Eastern European cuisine welcomes customers at a brasserie featuring a display cooking suite, an eclectic wine and cheese bar and a grab-and-go skyway café that utilizes ventless cooking equipment.
Original article: Facility Design Project of the Month, November 2014: Brasserie Zentral, Foreign Legion Wine & Cheese Bar and Café Zentral in the Soo Line Building in Minneapolis.
As the historic Soo Line building was about to transition from office building to apartment complex, the first-floor corner retail space became a critical component to the project's success. The object of Brasserie Zentral was to create an exceptional front door to the new building, energize the street corner and bring an upscale casual dining experience to part of downtown Minneapolis, which is in the midst of a renaissance. The goal was to create a strategy that would transform the building's retail space and create an environment that bridged the 1915 historic design with the modern adaptation.
Brasserie Zentral's goal was to give guests the ultimate interaction with the dynamic open kitchen and the intimate bar. Creating a variety of seating options from more private to more energetic was a key component of this project, too. The restaurant also sought to achieve an overall experience inspired by classic European hospitality and service. The restaurant design created the kitchen and bar as the two major focal points in the space. The seating variety is dynamic, featuring custom booth sizes to give guests cozy gathering spots tucked away from the action or front-row seats to the kitchen. A kitchen counter allows guests to integrate completely with the kitchen experience. The space contains timeless materials including natural tones, rich tufted seating, dark wood finishes, antique brass elements and a warm glow throughout.
PROJECT DESIGN FEATURES
Because Brasserie Zentral was part of a historic renovation of the Soo Line building, a 1915 structure, into a mixed use of housing and retail, the entrances must strike a balance between historic criteria and retail needs. Due to the construction above, the street-level space was left with low ceilings and the challenge of providing restaurant infrastructure that would not disrupt housing. The low ceilings challenged designers to control the sound in the space. Also, the construction was phased for completion after residents had moved in, leaving strict parameters on schedule and space use. The space has two entrances from the street and interior of the building.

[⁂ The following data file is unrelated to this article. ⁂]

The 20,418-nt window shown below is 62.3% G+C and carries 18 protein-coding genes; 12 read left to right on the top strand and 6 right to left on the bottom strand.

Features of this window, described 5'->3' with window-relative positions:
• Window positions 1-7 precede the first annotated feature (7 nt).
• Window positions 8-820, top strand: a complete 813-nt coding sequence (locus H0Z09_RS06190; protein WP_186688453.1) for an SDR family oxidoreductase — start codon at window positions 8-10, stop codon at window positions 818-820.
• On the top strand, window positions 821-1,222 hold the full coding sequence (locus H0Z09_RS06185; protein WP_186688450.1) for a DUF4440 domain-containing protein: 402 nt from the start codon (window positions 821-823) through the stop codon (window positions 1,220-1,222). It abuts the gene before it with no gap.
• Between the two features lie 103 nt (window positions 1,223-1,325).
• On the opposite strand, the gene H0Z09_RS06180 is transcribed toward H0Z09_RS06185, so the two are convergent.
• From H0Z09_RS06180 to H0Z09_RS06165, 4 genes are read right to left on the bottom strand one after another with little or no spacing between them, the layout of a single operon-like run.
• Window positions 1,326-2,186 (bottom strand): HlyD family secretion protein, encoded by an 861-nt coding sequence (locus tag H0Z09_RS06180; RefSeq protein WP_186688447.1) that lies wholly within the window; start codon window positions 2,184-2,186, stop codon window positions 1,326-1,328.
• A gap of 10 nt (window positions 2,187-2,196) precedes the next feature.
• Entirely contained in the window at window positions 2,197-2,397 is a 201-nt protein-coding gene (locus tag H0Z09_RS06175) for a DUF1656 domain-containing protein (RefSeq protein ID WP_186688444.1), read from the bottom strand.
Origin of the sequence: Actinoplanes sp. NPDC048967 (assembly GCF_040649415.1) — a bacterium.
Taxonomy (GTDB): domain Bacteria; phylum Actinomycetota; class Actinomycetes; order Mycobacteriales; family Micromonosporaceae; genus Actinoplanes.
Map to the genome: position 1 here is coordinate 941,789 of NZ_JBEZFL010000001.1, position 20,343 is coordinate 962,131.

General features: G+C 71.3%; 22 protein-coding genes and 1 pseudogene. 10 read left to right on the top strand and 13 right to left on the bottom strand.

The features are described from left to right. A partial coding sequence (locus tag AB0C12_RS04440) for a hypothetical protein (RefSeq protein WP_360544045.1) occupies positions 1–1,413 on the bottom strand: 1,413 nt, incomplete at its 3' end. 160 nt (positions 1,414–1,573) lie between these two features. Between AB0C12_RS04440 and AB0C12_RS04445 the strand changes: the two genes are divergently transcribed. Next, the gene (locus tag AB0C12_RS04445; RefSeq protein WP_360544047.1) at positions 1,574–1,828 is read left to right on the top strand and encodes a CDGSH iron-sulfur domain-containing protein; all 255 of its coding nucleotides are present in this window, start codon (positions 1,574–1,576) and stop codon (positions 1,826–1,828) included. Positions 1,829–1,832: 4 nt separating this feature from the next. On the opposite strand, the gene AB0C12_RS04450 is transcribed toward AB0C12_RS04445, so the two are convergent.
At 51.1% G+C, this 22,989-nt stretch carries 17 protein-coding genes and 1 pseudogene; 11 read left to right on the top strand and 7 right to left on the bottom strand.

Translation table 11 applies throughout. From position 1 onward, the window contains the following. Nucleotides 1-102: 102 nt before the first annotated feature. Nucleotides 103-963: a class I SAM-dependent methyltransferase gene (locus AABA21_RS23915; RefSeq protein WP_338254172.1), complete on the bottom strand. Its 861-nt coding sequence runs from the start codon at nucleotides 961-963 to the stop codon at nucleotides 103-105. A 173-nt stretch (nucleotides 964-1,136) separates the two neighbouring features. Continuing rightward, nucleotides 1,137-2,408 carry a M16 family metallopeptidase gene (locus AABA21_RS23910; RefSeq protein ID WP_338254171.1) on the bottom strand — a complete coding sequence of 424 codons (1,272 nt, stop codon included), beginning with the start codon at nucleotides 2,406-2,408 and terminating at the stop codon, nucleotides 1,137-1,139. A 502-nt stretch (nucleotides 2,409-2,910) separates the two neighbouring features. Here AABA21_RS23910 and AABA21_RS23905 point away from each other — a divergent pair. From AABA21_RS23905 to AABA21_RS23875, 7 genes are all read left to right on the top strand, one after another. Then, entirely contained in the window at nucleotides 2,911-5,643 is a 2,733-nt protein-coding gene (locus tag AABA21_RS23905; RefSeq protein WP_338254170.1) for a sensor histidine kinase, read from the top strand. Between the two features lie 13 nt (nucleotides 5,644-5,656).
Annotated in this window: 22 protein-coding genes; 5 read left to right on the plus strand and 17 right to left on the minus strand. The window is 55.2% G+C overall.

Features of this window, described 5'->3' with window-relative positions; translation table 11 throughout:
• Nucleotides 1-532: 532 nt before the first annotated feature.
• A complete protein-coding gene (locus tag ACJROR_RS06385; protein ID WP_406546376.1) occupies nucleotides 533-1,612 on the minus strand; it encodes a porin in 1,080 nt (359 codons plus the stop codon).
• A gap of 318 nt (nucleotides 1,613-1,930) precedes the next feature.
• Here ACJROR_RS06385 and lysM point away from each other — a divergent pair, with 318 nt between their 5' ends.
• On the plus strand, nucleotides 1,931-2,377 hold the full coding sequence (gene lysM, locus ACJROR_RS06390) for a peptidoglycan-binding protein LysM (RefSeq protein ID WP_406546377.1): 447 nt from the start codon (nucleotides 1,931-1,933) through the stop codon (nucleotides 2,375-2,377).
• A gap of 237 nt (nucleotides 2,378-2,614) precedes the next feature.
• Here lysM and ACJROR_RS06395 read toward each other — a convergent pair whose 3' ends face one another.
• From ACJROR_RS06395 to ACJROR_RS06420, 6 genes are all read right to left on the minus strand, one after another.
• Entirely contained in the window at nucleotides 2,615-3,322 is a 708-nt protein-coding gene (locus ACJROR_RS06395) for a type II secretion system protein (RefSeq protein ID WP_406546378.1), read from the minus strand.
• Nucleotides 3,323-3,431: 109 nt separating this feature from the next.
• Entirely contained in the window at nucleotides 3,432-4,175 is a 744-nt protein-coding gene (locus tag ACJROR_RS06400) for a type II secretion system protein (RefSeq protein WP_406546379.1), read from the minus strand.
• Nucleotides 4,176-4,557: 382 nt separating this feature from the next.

Designers created false ceiling beams with coffers to utilize space that had height by implanting properties that controlled sound. Minimal lighting avoided clutter along the ceiling plane. The greatest ceiling height along the exterior helped bring in natural daylight and energy from the city streets.
The open kitchen gives a transparency for all guests to see, hear and smell the ingredients and food preparation. It also provides staff an efficient means to serve guests. From the central pickup station within the kitchen, servers have a nearly equidistant walk to all areas of the restaurant, allowing for efficient food delivery. The chef and design team
choreographed the entire flow within the space.
In order not to obstruct customers' views of the main expo area, warewashing sits behind a curtain on the main level.
Aisles are tight and refrigeration is close to work stations. Dipper wells positioned throughout the kitchen give staff easy access to utensils. Hand sinks are within easy reach. The downstairs kitchen is more spacious with mobile stations that allow for more flexibility depending on the day's menu. A unique, self-contained butchery nook downstairs sits separately from the rest of the prep space so it is easy to wash and staff avoids cross-contamination. All ventilation contains energy management features.
SINCE THE RENOVATION
Q&A with Russell Klein
FE&S: How did the expenditures strengthen the project's success?
RK: We started with an overall budget. The biggest investment was the kitchen, which efficiently serves a variety of food venues throughout the building. The other key factor was creating a statement bar. Once those two key areas were estimated, the rest of the budget was split between front-of-house elements to achieve important impact. The final result was a project that came in within budget and was designed with a refined sophistication throughout.
FE&S: Congratulations on being named restaurant of the year by the StarTribune. Have you been pleased with your success?
RK: Oh, yes. The restaurant is performing well. We are very pleased with the design and equipment choices.